Spooky Stuff & More in Theaters and Home Entertainment
Three of the most awaited films from the Before Times — Last Night in Soho, The French Dispatch and Antlers — finally make it to CBUS screens. How are they? And what else is there to watch if you’re still not quite ready to get back to theaters? We have the skinny here!
Last Night in Soho
by George Wolf and Hope Madden
A pair of Beats headphones is Last Night in Soho‘s first clue that you’re not where you think you are.
The sights and sounds of young Ellie’s (Thomasin McKenzie) bedroom scream 1960s London. And though that’s where and when she’d really like to be living, Ellie is a modern-day British country girl, brought up by her grandparents after her mother’s suicide years earlier.
Ellie dreams of a career as a designer, so she’s thrilled by an acceptance letter from the London College of Fashion. But once in the big city, the shy “country mouse” has trouble adjusting to the pace and the pressures of city life.
Her refuge becomes vivid dreams from the swinging ’60s era she celebrates, detailed visions that put Ellie alongside Sandie (Anya Taylor-Joy), a young singer looking for fame and fortune among a sea of predatory men.
As Sandie’s trust in nightclub manager Jack (Doctor Who‘s Matt Smith) leads her down a dark and dangerous path, Ellie’s dreams turn truly terrifying. And the deeper Ellie is drawn into Sandie’s world, the more she believes a creepy old dude from her local pub (Terence Stamp) is really present-day Jack, who needs to pay for his past misdeeds with a succession of starstruck London girls.
Director and co-writer Edgar Wright slows his often frantic pace this time, trading those trademark edits for a more languid, appropriately dreamy vibe. His love of color is still front and center, and a giallo pastiche is just one in his Soho arsenal. There’s a time-hopping mystery here, sitting at the center of bloody thrills and a Black Swan-esque exploration of female trauma.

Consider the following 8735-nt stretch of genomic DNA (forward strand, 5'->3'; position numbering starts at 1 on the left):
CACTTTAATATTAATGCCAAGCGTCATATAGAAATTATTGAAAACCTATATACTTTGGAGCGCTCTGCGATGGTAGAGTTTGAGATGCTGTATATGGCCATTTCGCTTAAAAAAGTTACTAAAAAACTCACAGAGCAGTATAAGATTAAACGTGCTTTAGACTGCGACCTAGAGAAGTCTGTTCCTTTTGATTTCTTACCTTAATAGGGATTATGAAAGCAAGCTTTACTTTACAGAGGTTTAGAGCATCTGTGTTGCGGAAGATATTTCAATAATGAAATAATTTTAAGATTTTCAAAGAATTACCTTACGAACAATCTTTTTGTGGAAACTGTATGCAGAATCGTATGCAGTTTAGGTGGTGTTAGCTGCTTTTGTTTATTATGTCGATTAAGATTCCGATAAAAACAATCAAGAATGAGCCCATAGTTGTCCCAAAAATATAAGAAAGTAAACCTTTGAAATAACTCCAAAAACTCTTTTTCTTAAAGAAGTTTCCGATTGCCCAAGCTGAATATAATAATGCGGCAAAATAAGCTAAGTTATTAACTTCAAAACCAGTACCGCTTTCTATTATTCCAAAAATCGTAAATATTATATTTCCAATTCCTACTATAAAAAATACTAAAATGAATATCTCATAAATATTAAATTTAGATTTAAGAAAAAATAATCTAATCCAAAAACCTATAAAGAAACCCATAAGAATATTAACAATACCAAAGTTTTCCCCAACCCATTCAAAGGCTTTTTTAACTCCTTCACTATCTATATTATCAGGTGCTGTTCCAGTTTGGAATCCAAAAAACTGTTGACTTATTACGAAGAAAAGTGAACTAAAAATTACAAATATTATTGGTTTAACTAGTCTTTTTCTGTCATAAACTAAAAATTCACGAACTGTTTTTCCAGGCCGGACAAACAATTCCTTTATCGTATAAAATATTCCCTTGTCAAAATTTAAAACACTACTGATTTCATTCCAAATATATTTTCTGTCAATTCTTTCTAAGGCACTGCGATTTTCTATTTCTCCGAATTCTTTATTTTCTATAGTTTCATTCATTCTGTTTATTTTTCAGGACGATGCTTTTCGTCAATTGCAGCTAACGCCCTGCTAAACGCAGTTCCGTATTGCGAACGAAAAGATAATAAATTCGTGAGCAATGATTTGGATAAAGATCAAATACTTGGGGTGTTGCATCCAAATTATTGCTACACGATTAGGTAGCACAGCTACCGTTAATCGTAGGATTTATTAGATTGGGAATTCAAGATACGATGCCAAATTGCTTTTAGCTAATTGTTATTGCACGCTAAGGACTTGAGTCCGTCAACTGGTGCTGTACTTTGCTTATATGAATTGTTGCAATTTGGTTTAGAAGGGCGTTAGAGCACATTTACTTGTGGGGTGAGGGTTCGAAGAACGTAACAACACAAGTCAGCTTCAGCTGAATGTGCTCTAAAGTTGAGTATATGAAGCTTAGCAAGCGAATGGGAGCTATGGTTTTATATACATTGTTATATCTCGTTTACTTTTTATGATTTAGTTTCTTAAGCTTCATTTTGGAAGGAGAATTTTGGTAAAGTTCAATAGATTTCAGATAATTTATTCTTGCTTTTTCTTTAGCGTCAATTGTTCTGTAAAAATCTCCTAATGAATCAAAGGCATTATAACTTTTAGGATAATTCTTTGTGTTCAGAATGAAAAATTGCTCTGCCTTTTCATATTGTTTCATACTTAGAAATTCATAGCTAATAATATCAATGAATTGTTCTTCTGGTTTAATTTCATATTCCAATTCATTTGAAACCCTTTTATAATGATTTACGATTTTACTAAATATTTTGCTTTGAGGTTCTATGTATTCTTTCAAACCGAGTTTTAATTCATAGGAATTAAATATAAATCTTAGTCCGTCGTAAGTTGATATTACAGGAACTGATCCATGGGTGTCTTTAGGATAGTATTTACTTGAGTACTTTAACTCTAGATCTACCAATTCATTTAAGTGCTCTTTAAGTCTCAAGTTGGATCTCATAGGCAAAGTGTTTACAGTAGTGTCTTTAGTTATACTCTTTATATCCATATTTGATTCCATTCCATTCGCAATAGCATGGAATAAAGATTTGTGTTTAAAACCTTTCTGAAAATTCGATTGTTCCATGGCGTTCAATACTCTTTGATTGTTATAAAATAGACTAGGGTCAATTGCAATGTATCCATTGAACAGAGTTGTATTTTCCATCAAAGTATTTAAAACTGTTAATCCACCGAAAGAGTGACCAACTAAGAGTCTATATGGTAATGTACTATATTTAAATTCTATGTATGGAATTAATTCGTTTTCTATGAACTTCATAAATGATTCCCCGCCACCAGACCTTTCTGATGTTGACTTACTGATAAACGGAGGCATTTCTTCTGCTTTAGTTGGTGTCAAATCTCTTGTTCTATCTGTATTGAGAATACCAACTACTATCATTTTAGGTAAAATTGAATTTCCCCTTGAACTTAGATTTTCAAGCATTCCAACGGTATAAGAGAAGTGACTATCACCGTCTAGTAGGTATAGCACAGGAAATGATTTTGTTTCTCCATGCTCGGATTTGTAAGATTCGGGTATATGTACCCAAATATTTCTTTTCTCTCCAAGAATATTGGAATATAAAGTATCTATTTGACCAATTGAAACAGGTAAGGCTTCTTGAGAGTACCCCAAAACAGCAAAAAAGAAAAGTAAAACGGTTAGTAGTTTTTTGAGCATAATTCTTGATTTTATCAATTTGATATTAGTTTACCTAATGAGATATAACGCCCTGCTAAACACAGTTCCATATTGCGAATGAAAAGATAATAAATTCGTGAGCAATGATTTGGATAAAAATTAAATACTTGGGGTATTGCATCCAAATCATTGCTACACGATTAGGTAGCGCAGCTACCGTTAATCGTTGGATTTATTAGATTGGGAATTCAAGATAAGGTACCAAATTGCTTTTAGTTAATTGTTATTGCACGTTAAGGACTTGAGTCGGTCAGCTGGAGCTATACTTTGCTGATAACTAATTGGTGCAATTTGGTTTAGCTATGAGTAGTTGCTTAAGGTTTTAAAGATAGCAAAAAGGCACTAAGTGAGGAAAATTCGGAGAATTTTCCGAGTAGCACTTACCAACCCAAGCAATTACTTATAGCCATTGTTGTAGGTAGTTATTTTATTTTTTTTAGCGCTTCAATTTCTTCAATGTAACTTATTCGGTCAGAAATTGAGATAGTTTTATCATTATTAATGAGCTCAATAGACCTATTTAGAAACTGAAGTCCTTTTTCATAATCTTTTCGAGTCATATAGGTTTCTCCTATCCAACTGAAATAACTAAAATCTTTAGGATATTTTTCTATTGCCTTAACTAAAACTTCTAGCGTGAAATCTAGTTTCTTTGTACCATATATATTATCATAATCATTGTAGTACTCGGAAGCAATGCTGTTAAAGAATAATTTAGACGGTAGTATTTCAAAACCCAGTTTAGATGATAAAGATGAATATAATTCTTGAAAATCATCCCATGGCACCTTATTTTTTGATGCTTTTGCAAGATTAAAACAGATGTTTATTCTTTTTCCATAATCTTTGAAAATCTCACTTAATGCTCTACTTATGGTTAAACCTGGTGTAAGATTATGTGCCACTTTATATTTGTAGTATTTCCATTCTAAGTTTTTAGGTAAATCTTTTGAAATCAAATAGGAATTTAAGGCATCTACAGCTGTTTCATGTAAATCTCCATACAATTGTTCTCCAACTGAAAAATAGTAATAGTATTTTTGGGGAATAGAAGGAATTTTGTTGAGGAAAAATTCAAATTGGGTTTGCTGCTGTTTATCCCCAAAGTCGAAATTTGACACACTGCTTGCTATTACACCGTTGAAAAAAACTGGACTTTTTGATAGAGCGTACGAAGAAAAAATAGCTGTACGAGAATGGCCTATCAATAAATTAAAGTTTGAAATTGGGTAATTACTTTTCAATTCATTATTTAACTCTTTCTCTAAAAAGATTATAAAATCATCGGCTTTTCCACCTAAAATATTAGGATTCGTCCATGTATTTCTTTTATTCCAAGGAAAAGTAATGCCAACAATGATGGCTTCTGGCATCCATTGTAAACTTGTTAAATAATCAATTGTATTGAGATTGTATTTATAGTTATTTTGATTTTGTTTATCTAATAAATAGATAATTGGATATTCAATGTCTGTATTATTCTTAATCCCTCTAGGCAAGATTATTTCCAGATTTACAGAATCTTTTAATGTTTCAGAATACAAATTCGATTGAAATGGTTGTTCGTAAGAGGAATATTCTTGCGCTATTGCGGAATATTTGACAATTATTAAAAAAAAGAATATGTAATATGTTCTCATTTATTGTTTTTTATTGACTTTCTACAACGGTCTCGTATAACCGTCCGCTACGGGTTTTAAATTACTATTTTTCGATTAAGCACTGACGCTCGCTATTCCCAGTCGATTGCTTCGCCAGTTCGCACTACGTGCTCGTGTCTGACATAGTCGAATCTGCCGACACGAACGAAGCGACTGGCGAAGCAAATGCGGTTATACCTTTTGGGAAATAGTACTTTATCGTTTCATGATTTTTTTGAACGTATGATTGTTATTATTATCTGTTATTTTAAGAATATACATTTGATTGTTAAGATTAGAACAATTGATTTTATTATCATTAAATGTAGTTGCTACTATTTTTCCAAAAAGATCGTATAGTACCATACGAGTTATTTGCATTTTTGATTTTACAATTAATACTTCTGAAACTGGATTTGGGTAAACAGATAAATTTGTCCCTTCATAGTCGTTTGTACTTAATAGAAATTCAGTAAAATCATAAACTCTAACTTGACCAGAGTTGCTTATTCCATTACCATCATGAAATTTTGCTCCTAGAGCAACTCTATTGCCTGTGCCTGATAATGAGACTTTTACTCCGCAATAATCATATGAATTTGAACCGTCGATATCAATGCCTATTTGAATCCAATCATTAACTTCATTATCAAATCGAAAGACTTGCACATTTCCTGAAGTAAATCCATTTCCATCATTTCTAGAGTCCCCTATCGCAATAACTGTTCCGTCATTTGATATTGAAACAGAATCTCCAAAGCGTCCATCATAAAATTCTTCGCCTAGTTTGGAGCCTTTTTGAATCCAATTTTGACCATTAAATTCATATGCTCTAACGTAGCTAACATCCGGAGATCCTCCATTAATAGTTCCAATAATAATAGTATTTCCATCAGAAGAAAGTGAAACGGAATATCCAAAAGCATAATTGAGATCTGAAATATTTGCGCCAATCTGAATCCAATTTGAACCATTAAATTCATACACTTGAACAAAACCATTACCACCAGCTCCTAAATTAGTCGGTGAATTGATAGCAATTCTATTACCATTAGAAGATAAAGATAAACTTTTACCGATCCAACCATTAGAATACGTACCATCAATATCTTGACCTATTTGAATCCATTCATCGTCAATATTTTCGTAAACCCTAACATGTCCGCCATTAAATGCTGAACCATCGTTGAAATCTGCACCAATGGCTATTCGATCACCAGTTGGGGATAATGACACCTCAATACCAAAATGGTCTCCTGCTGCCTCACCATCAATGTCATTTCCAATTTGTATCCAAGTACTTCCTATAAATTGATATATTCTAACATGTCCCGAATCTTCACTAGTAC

Wright hooks you early with delightful period details and – of course – some effortlessly hip throwback tunes for the soundtrack. His camera is nimble and his faming is precise, often using mirrors to exquisitely blend Ellie’s dreams with Sandie’s past.
McKenzie is doe-eyed perfection as the naive Ellie, an innocent somehow working out her own issues through the tragic past of a kindred spirit. Taylor-Joy is equally wonderful, bringing sad authenticity to Sandie’s quick descent from confident talent to broken soul. Stamp and Smith provide terrific support, eclipsed only by the bullseye casting of Diana Rigg (in her final role) as Ellie’s landlady.
Last Night in Soho is an often glorious mashup of settings and genres, and though you’ll recognize all of them, the package still carries a postmark that’s uniquely Wright’s. Maybe that’s why the resolution lands as curiously rote.
As was the case with the darling zom-rom-com Shaun of the Dead, it seems as if Wright doesn’t have the meanness to make a scary movie. He understands them, clearly, and bends their tropes to his will. Here he pulls apart Hitchcock and Argento to invert the genre’s fetishistic relationship with violence against women. Wright does this with such panache for two-thirds of the film that the final act feels abruptly tidy, too clear a reversal.
Does it spoil the Soho experience? Don’t be silly, baby! This film is a gas, but one that leaves you with a little reminder that Wright’s most perfectly groovy film is still to come.
The French Dispatch
by Hope Madden and George Wolf
Who’s ready for Wes Anderson’s most Wes Anderson-y movie to date?
It feels like we say that every time he releases a new film, but The French Dispatch is absolutely the inimitable auteur at his most Andersonesque.
The French Dispatch is a magazine — a weekly addition to a Kansas newspaper covering the ins and outs of Ennui, France, the town where the periodical is based. The film itself is an anthology, four shorts (four of the stories published in the final edition) held together not by the one character each has in common, editor Arthur Howitzer, Jr. (Bill Murray), but by Anderson’s giddy admiration for France and The New Yorker.
Boasting everything you’ve come to expect from a Wes Anderson film — meticulous set design, vibrant color, symmetrical composition, elegance and artifice in equal measure, and a massive cast brimming with his own stock ensemble — the film is not one you might mistake for a Scorsese or a Spielberg.